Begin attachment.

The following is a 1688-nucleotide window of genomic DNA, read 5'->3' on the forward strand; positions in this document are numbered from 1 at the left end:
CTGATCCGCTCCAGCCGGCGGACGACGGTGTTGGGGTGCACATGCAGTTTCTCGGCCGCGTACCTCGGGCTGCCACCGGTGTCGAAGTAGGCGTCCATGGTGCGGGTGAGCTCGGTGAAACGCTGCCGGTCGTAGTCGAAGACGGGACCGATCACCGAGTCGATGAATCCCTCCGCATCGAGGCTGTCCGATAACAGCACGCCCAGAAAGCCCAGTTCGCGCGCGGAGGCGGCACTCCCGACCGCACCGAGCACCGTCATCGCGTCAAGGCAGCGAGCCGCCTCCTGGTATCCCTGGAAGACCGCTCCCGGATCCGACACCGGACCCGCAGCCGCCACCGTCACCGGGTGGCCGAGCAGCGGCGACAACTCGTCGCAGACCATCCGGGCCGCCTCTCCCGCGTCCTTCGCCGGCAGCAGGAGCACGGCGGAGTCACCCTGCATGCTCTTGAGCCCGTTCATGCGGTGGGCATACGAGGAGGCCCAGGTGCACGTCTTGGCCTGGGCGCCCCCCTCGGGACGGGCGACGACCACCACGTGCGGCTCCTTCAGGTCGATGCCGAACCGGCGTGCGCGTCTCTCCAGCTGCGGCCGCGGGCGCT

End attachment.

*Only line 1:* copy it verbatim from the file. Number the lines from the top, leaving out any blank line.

The following is a 1688-nucleotide window of genomic DNA, read 5'->3' on the forward strand; positions in this document are numbered from 1 at the left end: